The Ends Are Near

Dear Friends,

A few weeks ago, Lars Pearson and I were discussing the state of our country. Lars bemoaned the prospect of 3 1/2 more years of Donald Trump as president while I prognosticated that, within a year, the Tweeter in Chief will no longer occupy the White House. Our conversation ended with a friendly wager, one that Lars hopes I win.

Given the President’s response to the horrific events in Charlottesville, I’m inclined to move up the date of his premature departure. Most business and political leaders, even those in his own party, condemned the President’s remarks. Exceptions included Iowa congressmen Rod Blum and Steve King, who offered nuanced statements that belie their sympathy with the alt-right crazies. (See Kathie Obradovich’s column for details.)

So much quality commentary has been shared about Charlottesville, it’s hard to know which to recommend. If you’ve got just a couple minutes, I’d suggest this brief but powerful statement by my cousin, Jimmy Fallon. (Yeah, all Fallons are related, having crawled out of the same bog in southern Roscommon County, Ireland.)

A man or woman can’t serve effectively as president if he or she loses the trust of the American people. America’s confidence in Donald Trump was shaky to begin with. With each new offensive statement, tweet and proposal, that confidence erodes even further.

Yes, the end of the Trump presidency is near. For that, a growing majority of us are increasingly grateful.

But wait! Another end is near, relevant to climate change. This end is so delicately poised it could go one of two ways:

(1) Our rapidly-warming Earth arrives at that tipping point long predicted by scientists, where cataclysmic disruptions severely alter life on our planet. Many people will die, especially front-line communities least responsible for causing the problem. Those who survive will have no choice but to adapt. The pain will be prolonged, but humanity will be dragged kicking and screaming into a challenging but sustainable future.

(2) A different historic tipping point is achieved. Americans wake-up to the reality that we face an existential crisis like no other. The nations of the world launch the all-hands-on-deck, full-scale mobilization advocated by The Climate Mobilization. We mitigate the damage and destruction through preparedness, innovation and cooperation, arriving at that sustainable future with a lot less pain and suffering.

Ed talks with Dave Price on TV 13’s “The Insiders” this week. Click image to view video.

I’m opting for the second tipping point, and my life for the past decade has been committed to helping birth that reality. (Here’s my recent appearance on The Insiders with David Price.) Honestly, I’m surprised we aren’t there yet, given the growing number of climate indicators:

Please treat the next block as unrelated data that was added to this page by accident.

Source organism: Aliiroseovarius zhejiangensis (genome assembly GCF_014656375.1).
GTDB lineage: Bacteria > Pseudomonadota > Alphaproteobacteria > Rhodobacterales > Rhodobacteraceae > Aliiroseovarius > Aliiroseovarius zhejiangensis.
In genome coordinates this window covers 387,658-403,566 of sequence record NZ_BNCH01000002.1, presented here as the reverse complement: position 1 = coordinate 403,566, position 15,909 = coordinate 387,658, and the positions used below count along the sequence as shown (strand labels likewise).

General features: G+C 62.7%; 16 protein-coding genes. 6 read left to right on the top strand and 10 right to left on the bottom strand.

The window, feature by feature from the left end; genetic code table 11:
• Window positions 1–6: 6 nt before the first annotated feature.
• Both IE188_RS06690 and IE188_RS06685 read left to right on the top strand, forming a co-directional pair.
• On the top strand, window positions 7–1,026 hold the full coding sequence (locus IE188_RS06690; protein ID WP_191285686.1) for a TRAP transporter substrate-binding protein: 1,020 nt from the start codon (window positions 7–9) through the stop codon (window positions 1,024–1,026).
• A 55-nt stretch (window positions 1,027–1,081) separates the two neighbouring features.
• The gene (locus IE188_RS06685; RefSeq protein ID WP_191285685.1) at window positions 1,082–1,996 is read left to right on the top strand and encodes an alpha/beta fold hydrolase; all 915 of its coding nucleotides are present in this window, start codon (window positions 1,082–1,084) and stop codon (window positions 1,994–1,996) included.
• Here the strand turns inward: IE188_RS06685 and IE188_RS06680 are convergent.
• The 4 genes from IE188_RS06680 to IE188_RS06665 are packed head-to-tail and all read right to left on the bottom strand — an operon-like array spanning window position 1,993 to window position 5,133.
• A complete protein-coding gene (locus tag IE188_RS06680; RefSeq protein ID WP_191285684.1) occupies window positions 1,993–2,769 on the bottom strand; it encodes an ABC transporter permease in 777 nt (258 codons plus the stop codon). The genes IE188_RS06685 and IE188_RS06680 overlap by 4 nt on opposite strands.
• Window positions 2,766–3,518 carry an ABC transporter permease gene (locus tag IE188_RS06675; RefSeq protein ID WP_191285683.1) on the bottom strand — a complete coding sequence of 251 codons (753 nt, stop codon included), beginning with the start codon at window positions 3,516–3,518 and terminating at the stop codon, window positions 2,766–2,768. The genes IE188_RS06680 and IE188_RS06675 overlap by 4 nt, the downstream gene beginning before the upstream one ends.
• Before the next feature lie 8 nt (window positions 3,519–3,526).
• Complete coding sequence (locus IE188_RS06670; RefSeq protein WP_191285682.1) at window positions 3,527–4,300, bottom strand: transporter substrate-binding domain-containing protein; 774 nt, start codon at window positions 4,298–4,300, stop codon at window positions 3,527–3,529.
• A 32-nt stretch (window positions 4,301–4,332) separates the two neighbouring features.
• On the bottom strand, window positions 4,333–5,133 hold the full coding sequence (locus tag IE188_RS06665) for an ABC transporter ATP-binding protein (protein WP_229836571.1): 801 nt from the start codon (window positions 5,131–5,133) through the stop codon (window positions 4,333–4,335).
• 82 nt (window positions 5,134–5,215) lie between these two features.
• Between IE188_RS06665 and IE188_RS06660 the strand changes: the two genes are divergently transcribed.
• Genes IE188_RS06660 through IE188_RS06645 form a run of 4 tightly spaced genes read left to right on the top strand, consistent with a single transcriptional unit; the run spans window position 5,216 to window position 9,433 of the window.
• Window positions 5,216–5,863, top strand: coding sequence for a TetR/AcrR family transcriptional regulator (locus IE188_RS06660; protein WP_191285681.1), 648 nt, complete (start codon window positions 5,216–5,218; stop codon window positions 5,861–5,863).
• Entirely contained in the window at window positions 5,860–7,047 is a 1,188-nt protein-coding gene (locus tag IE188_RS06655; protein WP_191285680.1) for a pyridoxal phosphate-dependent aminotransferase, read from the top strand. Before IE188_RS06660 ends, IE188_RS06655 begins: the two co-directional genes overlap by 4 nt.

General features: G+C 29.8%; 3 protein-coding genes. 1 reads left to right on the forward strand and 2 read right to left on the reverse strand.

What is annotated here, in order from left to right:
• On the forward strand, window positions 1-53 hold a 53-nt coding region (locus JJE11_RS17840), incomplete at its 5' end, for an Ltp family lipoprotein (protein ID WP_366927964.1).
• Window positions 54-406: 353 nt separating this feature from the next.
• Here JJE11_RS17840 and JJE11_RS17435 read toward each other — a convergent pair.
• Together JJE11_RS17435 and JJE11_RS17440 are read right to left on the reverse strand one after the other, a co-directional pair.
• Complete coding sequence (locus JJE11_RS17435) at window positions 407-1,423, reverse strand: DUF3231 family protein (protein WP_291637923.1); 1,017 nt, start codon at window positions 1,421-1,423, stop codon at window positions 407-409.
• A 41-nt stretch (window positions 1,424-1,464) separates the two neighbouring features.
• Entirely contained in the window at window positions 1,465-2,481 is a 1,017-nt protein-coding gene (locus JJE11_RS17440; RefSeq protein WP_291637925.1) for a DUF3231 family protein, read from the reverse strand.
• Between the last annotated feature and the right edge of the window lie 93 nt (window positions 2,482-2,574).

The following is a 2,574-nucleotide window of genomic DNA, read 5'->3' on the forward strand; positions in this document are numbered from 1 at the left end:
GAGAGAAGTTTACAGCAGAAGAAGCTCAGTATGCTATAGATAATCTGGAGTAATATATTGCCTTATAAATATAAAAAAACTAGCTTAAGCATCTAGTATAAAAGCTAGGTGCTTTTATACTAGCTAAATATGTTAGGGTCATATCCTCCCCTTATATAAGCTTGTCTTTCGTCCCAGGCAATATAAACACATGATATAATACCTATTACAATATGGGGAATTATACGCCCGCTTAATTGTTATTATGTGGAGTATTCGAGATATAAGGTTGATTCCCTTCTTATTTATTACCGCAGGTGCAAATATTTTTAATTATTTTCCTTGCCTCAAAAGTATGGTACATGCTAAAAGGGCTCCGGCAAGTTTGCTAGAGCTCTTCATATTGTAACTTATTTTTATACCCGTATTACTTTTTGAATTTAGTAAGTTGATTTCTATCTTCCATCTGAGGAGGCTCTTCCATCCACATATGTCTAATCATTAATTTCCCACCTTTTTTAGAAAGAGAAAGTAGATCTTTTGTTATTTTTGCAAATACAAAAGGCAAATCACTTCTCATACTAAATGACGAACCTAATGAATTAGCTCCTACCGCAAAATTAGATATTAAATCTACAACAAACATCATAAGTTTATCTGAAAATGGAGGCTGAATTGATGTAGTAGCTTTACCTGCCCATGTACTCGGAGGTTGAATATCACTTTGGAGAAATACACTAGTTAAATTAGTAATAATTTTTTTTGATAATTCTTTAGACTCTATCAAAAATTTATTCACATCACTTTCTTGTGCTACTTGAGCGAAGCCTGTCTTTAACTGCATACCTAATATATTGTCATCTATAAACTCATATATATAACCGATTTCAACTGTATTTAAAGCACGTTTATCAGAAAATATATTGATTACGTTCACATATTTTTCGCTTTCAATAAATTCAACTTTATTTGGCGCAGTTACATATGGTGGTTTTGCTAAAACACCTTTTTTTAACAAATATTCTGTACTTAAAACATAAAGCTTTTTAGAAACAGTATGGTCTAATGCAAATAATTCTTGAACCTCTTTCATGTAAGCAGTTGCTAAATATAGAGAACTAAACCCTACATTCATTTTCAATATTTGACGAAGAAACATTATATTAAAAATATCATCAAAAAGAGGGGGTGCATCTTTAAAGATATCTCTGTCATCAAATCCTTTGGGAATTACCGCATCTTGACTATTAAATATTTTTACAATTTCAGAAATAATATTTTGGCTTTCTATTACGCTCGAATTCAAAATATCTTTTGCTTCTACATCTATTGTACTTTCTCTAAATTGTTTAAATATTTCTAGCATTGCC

* Nearly every year sets a new record for warmest ever.

* Ice and snow in the Arctic, Antarctic and Greenland are melting at alarming rates.

* Storms are measurably stronger.

Yes, this end is near too. Just as we’ll survive Trump’s presidency, abbreviated or otherwise, we’ll survive climate change. But the longer we wait to mobilize, the uglier it’s going to get. That’s a reality none of us want to see.

So let’s kick it into high gear! Mobilize! Make those personal changes that allow you to live lighter on the Earth — and allow you to live more sustainably.

Especially, let’s convince our leaders to act NOW. School board and municipal elections are coming up. Next year’s midterm primary election is just over nine months away. Act now. Act boldly — in the streets, in the fields and in the voting booth.

Ed Fallon

Please like & share:

The Contemplative Side of Social Change

Dear Friends,

Jess and Ruby were livestreamed on the Fallon Forum on Monday.

I’ve had lots of invigorating conversations lately about the spiritual and moral impetus for civil disobedience. Much of that conversation was inspired by the resistance of Jessica Reznicek and Ruby Montoya, who recently confessed to damaging Dakota Access pipeline equipment. Check out our talk on this week’s Fallon Forum, and dialogue with Ruby and Jess face-to-face tonight at 7:00 p.m. at 1041 8th Street in Des Moines.

Leaving time for introspection has always been tough for me. How tough? Here’s a reflection I wrote about . . . well, about reflection . . . during the 2014 Great March for Climate Action. As always, feedback welcome. Thanks. – Ed

“With Steve gone, my marching day becomes increasingly contemplative. I often avoid the route Sarah and Anna have laid out and tack on extra miles to walk quiet roads or detour through small towns in search of a cafe with Internet service and large servings of bad food.

“Western Nebraska is sparsely inhabited but under-appreciated, exuding a wealth of sights, sounds and smells too abundant to catalogue. The lack of traffic liberates me from the fear that the next car or truck barreling past could kill or maim me. My focus shifts from survival to the alluring world around me — and to the even more alluring world within.

“Marching becomes meditation, my footsteps the mantra. I see the fields, ditches, trees, irrigation pivots, fence lines, homes and out-buildings. I hear the dog bark, the cow bellow for her calf, the cardinal sing to his mate, the warm breeze rustle the chest-high corn. I smell the white clover, the fresh-cut hay, the comfortable scent of horses, the acrid pungency of too many hogs. All this and so much more drifts through my senses in slow motion — visual, audial and olfactory b-roll, the canvas for the actual performance of life itself.

“My mind focuses on the repetitive, rhythmic crunch of shoes on gravel. It clears my head and brings a sense of peace. I recall the meditation course I took at age sixteen, the ten-minute introductory session inducing an unexpected inner calm that remained with me the rest of the day. Nothing bothered me — not the blackberry thorns that tore at my skin as I harvested the plant’s fruit; not my Mother’s nagging; not my brother calling me names for sport.